Korg first introduced the Kaoss Pad, in the form of the KP1, back in 1999. The tactile audio-mangler immediately found favour with musicians, producers and DJs performing music across a wide range of styles. Spurred on by its success, Korg have tinkered with the Kaoss formula ever since, with a number of updates and offshoots including DJ mixers, video processors and sound sources. The most recent Kaoss Pad proper is last year's Quad, capable of four simultaneous effects. In 2007, the Mini KP was unveiled alongside the original Kaosillator. The two devices were ‘partners' with regard to their design and pricing; the implication was that they were literally made for each other. Five years on, the double act has been repeated: unveiled alongside the Kaosillator 2 at this year's NAMM was its sibling, the Mini Kaoss Pad 2.
At first glance, the Mini KP2 appears identical to the Kaosillator 2, albeit decked out in red rather than yellow. They are the same size and shape, the number and layout of the controls and connections is identical, and both require two AA batteries (rather than four as previously). In the interests of making the device as small and portable as possible, the Mini KP2's essential I/O connections have been changed to stereo mini-jack from the more professional L/R phono sockets of its predecessor. There is also no longer a separate headphone jack; the device now features an internal speaker, though its usefulness is questionable given its rather feeble output level and quality (similar to a phone speaker).
The LED display on the original Mini KP has been replaced by a much better OEL (organic electro-luminescent) display, which looks fantastic in all lighting conditions; and parameter values are now selected not with a rotary control knob, but via a ribbon-style controller (the Value slider) with incremental + and – keys at its edges.
Unlike the earlier model, the new Mini KP includes a microSD card slot which can be used to store performances as WAV files. More excitingly, audio files can be played from the card (and, of course, processed) using the device's MP3 player functionality, which makes the Mini KP2 the first truly self-contained Kaoss Pad to be released.
What's more, there is now an internal mic, allowing live vocals to be processed and mixed with the output. While this inclusion is a new and fun feature, I found it a little tricky to use: the internal mic input seems to run through a noise gate with a fairly high threshold (which cannot be adjusted), meaning that the user needs to shout/sing at quite a high level—and hold the device very close to their mouth—before the mic will engage. Another important aspect of the internal mic is that it overrides the Line In; in other words, the mic signal can only be mixed with audio being played from the SD card, rather than from an external device.
The Mini KP2 features 100 effect programs in eight banks: Filter, Modulation, LFO, Delay, Reverb, Looper, Vocoder and Synth. The effects on offer are a step up from the earlier Mini KP, with many inherited from the larger KP3 and Quad machines. They sound excellent, as you'd expect after over a decade of Kaoss Pad evolution. As well as generic effects—variable filters, reverbs and so on—there are many more unusual and distinctive programs. Of particular interest are some of the combination Looper and Slicer effects; I also had fun with the Vinyl Break program—inherited from the Kaoss Pad Quad—which allows "scratching" on the XY pad. The Synth programs offer a useful range of sound effects to be layered over incoming audio.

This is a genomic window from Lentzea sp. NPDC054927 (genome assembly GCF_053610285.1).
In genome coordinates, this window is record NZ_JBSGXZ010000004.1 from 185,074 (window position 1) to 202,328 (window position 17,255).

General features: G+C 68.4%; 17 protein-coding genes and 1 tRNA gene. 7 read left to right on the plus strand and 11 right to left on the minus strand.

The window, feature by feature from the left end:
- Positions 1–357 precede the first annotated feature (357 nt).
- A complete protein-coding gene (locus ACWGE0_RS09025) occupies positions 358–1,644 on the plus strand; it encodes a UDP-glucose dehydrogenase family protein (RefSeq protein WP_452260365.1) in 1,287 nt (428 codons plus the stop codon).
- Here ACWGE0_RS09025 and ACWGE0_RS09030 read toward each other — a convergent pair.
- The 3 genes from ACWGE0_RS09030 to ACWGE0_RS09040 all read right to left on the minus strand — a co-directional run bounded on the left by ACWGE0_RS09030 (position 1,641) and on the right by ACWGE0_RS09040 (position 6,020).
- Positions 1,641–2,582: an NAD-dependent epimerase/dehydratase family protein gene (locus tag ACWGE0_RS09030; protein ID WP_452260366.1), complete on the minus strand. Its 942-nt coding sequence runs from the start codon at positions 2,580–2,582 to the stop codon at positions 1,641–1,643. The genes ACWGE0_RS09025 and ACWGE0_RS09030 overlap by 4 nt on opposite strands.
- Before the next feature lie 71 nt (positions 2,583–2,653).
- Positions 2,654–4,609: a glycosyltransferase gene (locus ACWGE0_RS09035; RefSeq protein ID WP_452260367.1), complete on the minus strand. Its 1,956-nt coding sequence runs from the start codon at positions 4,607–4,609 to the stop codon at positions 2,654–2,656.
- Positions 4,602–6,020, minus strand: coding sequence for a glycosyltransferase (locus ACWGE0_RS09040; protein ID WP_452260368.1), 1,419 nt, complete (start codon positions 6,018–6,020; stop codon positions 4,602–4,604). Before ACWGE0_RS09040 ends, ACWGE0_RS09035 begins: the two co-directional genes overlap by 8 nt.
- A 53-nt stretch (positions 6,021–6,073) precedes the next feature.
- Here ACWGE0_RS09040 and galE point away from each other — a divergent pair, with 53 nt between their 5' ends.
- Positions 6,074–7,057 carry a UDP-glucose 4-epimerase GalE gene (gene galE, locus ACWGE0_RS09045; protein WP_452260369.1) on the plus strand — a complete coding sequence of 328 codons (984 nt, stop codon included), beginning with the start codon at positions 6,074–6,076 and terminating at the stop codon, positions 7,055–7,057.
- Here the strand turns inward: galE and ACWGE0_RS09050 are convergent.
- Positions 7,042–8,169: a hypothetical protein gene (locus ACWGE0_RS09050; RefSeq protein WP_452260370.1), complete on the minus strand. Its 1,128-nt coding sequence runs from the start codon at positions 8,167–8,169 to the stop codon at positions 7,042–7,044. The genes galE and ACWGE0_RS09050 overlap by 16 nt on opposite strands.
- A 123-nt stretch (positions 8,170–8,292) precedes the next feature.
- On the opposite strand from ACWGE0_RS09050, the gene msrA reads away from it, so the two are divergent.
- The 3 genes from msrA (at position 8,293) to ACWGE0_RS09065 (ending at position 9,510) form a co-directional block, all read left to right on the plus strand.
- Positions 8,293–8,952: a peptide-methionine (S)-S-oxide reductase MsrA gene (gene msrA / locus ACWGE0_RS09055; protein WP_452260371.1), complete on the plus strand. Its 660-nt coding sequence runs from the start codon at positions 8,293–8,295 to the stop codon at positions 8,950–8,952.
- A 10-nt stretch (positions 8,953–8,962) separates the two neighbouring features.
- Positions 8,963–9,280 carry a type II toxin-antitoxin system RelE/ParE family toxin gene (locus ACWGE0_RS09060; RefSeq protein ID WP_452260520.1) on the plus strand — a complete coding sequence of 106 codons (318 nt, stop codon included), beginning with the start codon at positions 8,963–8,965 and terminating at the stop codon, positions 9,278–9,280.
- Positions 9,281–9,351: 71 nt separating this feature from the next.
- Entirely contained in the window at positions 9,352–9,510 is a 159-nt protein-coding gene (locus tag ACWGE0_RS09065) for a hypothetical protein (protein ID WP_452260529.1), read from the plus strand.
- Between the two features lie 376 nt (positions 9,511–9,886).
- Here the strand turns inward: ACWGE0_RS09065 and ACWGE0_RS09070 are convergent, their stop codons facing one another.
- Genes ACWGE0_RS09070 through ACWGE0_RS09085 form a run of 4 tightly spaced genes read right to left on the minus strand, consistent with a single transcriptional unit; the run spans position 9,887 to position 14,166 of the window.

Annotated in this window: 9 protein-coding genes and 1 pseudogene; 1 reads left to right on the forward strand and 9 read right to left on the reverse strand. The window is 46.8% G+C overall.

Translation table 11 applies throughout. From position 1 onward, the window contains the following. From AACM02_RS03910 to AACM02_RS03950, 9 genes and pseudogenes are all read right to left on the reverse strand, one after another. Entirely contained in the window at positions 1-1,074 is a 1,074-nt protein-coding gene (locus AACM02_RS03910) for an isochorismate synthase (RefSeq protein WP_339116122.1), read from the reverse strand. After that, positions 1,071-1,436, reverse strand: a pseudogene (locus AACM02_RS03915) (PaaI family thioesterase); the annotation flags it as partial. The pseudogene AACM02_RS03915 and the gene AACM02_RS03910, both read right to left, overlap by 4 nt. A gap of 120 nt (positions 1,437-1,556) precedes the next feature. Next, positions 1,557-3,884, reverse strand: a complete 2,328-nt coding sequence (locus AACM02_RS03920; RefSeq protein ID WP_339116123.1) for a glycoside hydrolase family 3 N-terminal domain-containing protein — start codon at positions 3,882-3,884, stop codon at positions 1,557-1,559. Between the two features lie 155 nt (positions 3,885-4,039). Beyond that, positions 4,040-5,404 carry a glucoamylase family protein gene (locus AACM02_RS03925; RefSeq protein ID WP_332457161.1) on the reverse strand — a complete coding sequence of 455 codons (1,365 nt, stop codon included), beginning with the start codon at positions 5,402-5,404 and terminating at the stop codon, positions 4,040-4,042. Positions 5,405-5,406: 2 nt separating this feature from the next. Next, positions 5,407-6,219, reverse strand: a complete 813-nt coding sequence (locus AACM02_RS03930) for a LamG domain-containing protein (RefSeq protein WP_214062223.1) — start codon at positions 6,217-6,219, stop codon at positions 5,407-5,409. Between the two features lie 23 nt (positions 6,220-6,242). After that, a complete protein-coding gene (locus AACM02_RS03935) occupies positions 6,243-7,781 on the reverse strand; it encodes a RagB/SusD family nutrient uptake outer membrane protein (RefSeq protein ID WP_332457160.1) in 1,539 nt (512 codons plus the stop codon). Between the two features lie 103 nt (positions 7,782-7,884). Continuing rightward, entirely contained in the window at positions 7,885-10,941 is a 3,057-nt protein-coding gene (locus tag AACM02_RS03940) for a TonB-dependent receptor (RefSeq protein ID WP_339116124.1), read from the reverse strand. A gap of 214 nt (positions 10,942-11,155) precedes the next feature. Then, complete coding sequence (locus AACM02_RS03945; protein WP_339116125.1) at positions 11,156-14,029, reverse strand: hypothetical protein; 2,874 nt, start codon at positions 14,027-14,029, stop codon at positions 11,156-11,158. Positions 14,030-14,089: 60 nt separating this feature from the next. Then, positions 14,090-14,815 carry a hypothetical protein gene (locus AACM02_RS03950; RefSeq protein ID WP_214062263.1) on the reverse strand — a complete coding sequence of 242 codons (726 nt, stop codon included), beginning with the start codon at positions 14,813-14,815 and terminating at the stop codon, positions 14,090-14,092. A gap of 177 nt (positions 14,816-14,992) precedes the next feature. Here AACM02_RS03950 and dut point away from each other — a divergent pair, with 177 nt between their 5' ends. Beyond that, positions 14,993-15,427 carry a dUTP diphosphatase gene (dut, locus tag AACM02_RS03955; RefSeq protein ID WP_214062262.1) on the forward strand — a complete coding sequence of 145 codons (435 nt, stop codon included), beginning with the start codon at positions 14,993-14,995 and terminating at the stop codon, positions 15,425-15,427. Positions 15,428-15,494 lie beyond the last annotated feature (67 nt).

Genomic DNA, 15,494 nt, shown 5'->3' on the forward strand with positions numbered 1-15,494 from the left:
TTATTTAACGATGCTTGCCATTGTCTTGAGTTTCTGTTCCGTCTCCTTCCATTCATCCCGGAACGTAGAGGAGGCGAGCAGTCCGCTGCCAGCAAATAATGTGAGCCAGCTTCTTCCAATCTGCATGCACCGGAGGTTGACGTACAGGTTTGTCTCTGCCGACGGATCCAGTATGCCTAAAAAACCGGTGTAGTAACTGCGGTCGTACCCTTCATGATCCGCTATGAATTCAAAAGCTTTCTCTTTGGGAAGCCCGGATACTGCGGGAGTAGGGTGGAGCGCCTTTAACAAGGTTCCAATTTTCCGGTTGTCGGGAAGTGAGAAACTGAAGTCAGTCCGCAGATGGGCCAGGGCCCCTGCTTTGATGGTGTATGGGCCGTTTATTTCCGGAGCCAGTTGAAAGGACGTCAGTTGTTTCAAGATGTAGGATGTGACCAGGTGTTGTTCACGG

Many of the effects are tempo based, and BPM can be set in a number of ways: as well as using the Value slider or Tap Tempo functions, the Mini KP2 features an intelligent BPM Auto-Detect, which quickly and accurately locks onto the tempo of incoming audio. This new feature is very useful since, once engaged, it continuously analyses the incoming signal and adjusts itself accordingly. Of course, auto-detect relies on the incoming signal having a reasonably obvious pulse, but it worked very well during my testing with a range of material.
The documentation mentions that three programs can be stored as favourites. Sadly, control over this feature seems somewhat imprecise, and I was unable to get it working; all settings are lost when the device is switched off.
The audio player will handle mp3 or WAV files (which must first be copied onto a card using a computer), and has been designed with a couple of musically useful features. Firstly, a Cue point can be set within each audio file, adding an extra element of performance control to playback. Secondly, the pitch/speed of audio can be adjusted —up to 30% in either direction—using the Value slider, allowing audio files to be tempo matched to an incoming signal. The Value slider can also be used to crossfade between audio signals. These functions are extremely simple yet effective to operate, and form the essence of a complete DJ setup (of course, a separate headphone monitor out would be very desirable in this context, but would bump up the price).
I had a great time with the Mini KP2. Of the two new "Mini Kaoss" devices, I consider it to have the edge: it has the fun factor and immediacy of the Kaosillator 2, but goes far beyond this, with features which make it far better suited than the Kaosillator for use as part of an advanced performance or production set-up. The effect programs sound fantastic—benefitting from the R&D which went into the more expensive KP3 and Quad pads—and are extremely diverse. The audio player functionality is a first for any Kaoss device, and is well implemented: as much as the Mini KP2 is technically an FX unit, it could also be thought of as a highly interactive mp3 player, which allows users to record their experiments. For the price, it's a steal.